How Do You Use Surveys To Improve Team Engagement?
Employee engagement is critical for any organization, but especially for law enforcement agencies where lives depend on officers being focused, motivated, and working cohesively as a team. Surveys are a simple yet powerful tool that law enforcement leadership can use to measure and improve engagement.
Why are surveys important?
Surveys provide quantitative data directly from your employees on how engaged they feel, allowing you to identify specific problem areas. For example, a Gallup survey of nearly 200 police departments found that just 53% of officers are engaged at work. Without surveys, many departments would have no way of knowing engagement is such a widespread issue.
Surveys also show employees that leadership cares about their feedback and is committed to improving the organization based on that input. This helps build trust between staff and leadership.
What should you ask on surveys?
Every agency’s needs are different, but some topics that are useful to cover in engagement surveys include:
– Satisfaction with role and responsibilities
– Relationships with coworkers and supervisors
– Opinions on leadership and department policies
– Access to training and growth opportunities
– Workload and work/life balance
– Overall job satisfaction and engagement
You can also tailor questions to focus on issues your department may be facing, like community relations, new initiatives, or equipment and resources.
How often should you conduct surveys?
For ongoing engagement monitoring, an annual survey is recommended. More frequent surveys, such as quarterly pulse surveys with a small subset of key questions, can also provide regular feedback.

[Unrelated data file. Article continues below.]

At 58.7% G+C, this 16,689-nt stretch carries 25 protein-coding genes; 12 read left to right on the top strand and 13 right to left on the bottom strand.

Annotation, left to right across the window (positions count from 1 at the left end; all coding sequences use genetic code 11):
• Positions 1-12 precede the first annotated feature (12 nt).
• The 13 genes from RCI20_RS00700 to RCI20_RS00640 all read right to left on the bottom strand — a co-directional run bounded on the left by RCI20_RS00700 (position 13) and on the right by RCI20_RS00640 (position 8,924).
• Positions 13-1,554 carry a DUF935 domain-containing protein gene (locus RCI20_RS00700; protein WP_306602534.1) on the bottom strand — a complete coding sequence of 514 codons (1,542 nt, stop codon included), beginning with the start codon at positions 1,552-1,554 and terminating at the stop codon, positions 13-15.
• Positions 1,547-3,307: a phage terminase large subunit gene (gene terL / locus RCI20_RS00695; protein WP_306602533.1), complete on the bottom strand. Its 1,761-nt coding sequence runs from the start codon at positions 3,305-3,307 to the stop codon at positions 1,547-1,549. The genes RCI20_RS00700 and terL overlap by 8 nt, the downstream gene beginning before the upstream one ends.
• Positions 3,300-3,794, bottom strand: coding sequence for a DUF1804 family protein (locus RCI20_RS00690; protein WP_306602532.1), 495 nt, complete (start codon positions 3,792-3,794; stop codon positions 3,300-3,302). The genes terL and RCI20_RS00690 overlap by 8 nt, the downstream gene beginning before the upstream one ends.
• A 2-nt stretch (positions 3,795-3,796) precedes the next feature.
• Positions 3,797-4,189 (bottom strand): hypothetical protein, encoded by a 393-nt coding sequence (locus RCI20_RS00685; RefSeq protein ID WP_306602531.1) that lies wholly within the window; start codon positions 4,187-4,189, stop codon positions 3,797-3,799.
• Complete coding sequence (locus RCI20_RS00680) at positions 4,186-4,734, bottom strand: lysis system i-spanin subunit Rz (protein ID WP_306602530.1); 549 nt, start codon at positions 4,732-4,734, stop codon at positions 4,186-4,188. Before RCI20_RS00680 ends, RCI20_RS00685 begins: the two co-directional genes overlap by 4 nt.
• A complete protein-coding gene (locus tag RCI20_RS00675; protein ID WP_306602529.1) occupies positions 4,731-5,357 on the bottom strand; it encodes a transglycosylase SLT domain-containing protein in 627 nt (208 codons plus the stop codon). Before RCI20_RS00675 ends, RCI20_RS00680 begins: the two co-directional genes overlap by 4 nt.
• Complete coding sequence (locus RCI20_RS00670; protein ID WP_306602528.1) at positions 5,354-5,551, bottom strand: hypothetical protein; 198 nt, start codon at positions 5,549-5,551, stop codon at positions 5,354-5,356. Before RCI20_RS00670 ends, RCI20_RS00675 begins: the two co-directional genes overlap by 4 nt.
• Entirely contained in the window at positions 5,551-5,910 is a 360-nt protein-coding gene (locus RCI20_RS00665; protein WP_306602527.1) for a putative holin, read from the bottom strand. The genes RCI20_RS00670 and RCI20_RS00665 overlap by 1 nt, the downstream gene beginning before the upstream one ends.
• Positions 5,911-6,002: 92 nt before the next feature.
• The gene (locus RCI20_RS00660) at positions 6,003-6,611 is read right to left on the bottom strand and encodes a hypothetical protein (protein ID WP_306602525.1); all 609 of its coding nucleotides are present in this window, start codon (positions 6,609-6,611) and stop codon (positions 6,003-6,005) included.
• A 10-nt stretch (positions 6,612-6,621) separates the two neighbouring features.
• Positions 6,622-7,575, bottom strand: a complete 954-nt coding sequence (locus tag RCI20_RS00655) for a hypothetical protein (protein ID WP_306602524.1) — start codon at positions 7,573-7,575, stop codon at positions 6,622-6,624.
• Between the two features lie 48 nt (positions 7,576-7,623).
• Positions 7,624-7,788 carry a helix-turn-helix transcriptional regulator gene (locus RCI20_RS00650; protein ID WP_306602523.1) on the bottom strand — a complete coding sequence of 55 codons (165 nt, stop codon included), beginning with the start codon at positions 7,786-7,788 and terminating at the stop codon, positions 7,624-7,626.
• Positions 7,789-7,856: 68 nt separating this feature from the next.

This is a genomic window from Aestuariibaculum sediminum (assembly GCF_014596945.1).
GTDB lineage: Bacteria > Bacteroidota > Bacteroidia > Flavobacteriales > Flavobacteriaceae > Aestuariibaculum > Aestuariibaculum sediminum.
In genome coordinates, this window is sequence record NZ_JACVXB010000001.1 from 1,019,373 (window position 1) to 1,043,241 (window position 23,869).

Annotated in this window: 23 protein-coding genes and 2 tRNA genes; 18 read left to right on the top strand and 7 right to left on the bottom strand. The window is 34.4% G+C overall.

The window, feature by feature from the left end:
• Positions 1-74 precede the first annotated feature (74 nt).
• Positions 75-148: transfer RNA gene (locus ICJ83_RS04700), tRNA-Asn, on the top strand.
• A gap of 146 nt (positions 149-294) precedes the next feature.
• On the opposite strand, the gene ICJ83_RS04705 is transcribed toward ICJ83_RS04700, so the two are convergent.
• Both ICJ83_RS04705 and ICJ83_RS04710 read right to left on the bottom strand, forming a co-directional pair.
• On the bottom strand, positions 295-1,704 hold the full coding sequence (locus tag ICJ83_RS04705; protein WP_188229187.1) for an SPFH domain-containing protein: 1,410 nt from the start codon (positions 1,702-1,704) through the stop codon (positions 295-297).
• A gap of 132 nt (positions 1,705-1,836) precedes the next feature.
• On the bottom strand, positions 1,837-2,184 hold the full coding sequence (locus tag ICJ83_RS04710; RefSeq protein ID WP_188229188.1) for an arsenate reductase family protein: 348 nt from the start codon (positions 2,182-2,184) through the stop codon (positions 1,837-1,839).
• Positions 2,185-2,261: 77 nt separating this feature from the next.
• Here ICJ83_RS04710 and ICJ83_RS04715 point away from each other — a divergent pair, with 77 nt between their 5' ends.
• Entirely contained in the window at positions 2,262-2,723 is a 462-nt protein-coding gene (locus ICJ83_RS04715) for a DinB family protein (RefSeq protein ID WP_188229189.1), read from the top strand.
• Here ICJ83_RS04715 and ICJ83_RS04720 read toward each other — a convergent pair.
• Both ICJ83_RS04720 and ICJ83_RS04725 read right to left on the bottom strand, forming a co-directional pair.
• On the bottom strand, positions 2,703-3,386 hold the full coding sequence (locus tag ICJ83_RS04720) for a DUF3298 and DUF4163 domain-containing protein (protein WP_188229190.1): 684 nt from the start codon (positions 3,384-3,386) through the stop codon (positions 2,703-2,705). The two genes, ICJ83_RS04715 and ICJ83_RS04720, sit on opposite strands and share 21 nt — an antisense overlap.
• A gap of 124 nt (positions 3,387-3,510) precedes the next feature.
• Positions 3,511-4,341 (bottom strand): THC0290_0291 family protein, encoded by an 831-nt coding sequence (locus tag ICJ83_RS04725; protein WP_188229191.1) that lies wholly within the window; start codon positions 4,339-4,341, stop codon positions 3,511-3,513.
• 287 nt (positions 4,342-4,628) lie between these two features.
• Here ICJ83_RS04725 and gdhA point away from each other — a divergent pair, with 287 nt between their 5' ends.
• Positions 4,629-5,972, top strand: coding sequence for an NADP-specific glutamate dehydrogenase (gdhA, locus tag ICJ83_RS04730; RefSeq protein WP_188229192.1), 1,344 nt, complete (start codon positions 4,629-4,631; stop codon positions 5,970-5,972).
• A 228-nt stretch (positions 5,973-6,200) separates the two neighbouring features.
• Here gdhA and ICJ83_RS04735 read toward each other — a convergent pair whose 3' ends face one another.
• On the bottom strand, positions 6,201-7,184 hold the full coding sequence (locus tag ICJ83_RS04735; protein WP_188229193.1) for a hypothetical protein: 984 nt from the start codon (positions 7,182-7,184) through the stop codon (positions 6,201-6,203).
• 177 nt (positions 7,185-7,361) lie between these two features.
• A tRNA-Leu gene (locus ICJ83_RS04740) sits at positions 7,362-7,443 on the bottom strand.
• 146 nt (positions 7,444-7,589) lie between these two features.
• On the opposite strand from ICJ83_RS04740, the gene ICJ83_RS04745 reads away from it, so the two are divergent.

It’s also beneficial to do surveys around major events like leadership changes, new policies, reorganizations, or large-scale training programs to gauge their impact.
How can you act on the results?
The key is to not just conduct surveys but also be prepared to take action on the findings. Some steps include:
– Communicate a summary of results to all staff
– Identify areas of strength to continue building on
– Prioritize 1-3 areas needing improvement
– Involve employees in coming up with solutions
– Develop action plans with concrete steps and timeline
– Follow through on changes promised from feedback
– Communicate how survey results were used to employees
Surveys are invaluable for identifying where your agency is falling short in employee engagement. By coupling surveys with genuine commitment to improve based on findings, law enforcement leadership of any department can build a more motivated, empowered team.
Here are ten free police survey questions that you can ask on your next survey:
1. On a scale of 1-10, how satisfied are you with your role and responsibilities within the department?
2. How well do you feel senior leadership communicates important information effectively to all employees?
3. Do you feel you have opportunities for advancement and growth within the department?
4. How satisfied are you with the training and development opportunities available to you?
5. How manageable is your current workload? Do you feel you have enough time to complete tasks properly?
6. How satisfied are you with your work/life balance?
7. How valued and appreciated do you feel at work by your supervisor and the department leadership?
8. How good is the cooperation and teamwork between departments and units within the agency?
9. How satisfied are you with the resources and equipment provided to do your job effectively?
10. Overall, how engaged and motivated do you feel at your job with the department?